I'll tell you what this novel is not. It's not preachy; it's indignant. Important difference. It's also not leftie Bush-bashing. It's an angry novel about people being afraid of their government, rather than the other way around.
It made me angry. It's also MacLeod's angriest novel since "The Star Fraction" and I, for one, welcome the return of that anger, that justified distaste at the state of the world. I've enjoyed all his novels inbetween that first one and this, his latest one, but they were popcorn compared to the more substantial fare offered here.
It's a great novel. It should make you angry too.
The novel kicks off with an apparent nuclear explosion on a Scottish air base, followed by a series of bombings that destroy oil refineries and heavily traveled highway overpasses throughout the UK. Among those caught up in the chaos are IT professional James Travis and his peace activist daughter Roisin. Travis is a man so disillusioned with his country that he opts to spy for France. As we are told,
"He had no special regard for France. The thing he liked about France was that it was French. The thing he hated about England was that it wasn't English. This had nothing to do with race or religion or nation or politics, as far as he could see. ... At some point England had simply failed itself." (p. 201)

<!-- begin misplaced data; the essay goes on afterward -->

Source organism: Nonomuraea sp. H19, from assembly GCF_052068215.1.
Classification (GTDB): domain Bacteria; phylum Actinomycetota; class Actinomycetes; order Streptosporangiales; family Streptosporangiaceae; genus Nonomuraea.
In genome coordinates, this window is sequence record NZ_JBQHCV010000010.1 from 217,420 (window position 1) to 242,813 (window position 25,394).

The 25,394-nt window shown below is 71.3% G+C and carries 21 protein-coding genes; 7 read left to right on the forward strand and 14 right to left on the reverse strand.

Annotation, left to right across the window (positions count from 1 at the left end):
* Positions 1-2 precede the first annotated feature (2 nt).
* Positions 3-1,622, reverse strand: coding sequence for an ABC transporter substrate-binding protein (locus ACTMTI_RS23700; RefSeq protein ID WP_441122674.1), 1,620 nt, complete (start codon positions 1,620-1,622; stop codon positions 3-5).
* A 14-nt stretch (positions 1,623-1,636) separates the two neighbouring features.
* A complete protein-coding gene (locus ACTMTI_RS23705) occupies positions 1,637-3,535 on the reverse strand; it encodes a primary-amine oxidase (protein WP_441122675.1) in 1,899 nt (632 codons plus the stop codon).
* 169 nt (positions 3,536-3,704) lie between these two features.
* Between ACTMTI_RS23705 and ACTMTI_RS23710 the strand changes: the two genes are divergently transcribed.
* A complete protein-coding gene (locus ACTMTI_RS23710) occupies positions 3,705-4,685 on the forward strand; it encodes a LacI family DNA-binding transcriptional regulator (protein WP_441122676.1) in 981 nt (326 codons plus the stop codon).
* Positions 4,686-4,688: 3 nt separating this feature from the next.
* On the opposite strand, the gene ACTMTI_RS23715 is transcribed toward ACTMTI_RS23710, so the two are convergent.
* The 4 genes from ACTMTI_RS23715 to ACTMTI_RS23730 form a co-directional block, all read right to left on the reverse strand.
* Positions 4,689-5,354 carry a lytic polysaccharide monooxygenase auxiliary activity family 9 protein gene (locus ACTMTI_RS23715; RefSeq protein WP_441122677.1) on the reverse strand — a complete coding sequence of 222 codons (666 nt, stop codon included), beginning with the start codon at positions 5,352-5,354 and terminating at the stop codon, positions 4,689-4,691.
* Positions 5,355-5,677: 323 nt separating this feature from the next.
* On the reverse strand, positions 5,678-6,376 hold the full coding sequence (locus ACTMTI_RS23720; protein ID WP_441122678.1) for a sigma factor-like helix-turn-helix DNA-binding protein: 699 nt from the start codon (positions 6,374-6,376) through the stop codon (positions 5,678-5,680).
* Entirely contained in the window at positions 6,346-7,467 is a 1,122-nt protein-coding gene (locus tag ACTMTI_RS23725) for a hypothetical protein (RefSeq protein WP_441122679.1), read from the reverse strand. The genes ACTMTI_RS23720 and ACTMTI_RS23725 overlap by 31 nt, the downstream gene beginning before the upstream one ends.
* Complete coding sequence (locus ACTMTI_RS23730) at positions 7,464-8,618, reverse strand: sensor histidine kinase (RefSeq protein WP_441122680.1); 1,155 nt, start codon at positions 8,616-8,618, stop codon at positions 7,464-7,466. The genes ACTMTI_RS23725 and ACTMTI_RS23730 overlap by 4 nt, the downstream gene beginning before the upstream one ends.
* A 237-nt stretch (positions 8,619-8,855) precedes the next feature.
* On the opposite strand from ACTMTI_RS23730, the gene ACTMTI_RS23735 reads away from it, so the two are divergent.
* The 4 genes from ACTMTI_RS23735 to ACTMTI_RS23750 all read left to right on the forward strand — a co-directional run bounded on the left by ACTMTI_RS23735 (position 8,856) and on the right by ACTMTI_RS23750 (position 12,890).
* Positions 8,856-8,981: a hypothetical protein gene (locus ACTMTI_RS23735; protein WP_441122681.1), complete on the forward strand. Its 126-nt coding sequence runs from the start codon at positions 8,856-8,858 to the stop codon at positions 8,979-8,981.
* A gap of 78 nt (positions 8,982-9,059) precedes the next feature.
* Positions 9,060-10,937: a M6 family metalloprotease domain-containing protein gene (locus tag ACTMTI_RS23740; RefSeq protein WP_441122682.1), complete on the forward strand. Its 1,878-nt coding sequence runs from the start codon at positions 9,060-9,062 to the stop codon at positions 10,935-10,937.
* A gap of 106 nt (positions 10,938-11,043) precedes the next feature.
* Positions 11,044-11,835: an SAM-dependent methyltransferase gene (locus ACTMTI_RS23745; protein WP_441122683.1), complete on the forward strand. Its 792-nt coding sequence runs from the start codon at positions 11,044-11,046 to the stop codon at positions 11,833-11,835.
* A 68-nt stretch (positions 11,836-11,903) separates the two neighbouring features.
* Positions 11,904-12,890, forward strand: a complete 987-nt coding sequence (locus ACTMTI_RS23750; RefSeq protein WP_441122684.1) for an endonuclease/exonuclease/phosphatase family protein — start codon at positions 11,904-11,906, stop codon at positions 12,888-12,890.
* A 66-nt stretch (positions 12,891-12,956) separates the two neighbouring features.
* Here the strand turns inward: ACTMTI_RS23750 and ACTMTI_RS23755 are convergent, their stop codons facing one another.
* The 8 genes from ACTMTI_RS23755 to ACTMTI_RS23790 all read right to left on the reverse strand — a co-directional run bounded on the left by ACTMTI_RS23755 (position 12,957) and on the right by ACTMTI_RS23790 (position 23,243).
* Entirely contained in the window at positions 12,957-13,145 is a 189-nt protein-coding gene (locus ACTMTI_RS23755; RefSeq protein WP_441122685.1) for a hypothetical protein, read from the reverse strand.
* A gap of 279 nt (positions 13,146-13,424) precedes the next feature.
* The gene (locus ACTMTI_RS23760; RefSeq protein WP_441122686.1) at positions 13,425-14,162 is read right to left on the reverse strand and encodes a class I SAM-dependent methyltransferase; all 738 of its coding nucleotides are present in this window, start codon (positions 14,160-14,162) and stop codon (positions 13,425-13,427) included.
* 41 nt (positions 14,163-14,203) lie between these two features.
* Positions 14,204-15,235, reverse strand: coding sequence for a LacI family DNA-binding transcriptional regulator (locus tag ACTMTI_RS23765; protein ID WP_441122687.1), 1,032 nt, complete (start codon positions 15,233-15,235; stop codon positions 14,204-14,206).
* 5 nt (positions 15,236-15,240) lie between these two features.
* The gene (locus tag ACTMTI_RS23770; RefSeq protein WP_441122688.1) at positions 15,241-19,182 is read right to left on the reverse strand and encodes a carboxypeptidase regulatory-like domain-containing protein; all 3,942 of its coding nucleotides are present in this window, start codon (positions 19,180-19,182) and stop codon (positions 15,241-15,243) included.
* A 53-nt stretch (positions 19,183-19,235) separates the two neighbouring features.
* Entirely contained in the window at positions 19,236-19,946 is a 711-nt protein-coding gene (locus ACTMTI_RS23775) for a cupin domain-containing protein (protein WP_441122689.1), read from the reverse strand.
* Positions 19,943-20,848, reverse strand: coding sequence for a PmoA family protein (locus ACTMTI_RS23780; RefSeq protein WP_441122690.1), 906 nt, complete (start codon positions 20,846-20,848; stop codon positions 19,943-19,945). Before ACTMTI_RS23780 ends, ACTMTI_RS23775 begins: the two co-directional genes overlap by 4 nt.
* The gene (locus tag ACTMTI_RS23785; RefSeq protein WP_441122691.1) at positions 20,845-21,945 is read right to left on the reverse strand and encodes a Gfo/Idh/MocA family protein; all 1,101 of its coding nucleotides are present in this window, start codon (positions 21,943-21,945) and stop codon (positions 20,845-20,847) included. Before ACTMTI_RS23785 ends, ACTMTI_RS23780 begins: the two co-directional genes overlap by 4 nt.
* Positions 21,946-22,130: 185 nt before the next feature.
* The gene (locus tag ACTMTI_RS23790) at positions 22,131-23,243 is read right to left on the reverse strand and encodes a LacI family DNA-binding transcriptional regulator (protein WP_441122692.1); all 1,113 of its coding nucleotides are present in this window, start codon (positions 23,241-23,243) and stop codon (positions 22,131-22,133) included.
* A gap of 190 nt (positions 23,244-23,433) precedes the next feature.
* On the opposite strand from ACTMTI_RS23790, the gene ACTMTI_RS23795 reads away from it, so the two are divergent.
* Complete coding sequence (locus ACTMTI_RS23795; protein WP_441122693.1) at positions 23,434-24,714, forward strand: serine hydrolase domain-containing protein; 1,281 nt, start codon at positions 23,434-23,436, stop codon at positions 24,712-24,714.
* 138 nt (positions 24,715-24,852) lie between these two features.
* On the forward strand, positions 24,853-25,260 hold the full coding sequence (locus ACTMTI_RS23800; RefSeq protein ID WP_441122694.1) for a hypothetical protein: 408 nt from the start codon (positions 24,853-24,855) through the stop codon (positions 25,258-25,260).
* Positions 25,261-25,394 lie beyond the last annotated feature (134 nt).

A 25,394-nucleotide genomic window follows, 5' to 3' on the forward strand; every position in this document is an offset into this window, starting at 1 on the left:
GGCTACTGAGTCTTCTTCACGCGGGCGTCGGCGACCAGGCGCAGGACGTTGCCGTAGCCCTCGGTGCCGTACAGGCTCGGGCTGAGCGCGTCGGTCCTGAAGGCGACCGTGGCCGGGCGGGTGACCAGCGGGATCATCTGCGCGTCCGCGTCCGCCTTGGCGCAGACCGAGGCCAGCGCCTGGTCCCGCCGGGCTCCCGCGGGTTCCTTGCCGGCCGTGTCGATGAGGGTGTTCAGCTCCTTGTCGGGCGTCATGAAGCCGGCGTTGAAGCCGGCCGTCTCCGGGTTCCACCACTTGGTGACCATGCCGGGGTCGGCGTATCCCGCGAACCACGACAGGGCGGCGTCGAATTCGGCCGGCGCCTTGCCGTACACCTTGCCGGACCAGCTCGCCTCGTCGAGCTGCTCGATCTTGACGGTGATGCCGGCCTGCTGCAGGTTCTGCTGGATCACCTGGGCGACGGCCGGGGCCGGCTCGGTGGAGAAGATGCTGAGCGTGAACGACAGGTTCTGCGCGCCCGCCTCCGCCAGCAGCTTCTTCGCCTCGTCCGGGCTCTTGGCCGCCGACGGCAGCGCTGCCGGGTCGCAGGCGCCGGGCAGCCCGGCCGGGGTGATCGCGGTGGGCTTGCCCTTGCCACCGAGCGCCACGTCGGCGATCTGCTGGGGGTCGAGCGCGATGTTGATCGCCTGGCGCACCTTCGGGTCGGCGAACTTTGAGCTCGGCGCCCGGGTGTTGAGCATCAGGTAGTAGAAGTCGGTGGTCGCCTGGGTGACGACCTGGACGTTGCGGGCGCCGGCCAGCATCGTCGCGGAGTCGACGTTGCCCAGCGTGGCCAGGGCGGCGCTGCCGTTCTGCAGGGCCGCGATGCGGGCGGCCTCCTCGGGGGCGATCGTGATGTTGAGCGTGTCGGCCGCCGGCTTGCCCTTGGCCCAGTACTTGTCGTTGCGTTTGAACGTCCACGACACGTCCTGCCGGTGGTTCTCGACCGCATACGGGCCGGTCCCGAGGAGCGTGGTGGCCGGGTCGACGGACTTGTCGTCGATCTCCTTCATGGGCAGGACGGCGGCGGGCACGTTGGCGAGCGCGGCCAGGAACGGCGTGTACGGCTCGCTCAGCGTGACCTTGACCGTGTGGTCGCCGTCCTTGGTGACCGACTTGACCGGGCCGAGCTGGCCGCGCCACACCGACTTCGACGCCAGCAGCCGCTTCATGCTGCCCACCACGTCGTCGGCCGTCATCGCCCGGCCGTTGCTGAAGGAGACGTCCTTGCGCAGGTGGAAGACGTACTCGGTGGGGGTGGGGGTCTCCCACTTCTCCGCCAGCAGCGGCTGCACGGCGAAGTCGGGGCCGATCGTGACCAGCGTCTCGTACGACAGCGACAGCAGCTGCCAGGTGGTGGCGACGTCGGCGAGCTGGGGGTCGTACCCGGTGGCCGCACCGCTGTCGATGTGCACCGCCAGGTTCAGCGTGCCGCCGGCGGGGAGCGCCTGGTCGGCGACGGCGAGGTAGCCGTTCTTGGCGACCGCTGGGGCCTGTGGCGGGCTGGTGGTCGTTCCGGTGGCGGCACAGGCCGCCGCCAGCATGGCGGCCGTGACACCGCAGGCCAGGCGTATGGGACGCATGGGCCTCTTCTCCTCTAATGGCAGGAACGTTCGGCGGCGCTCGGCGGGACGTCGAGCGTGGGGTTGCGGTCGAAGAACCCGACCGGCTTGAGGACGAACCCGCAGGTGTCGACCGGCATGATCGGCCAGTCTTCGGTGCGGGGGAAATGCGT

For Travis, his sense of England's failure is linked both due to his wife's death in a flu epidemic, which he attributes to government negligence (shades of Katrina), and also to "the hollow justifications for the attack on Iran which he'd been so sure that the [House of] Commons would see through," and the lack of public protest when they didn't. Mostly, though, his decision to spy was based on anger at "being kept in the dark" by the government. "You keep me in the dark? Very well, I will walk in darkness and strike in darkness."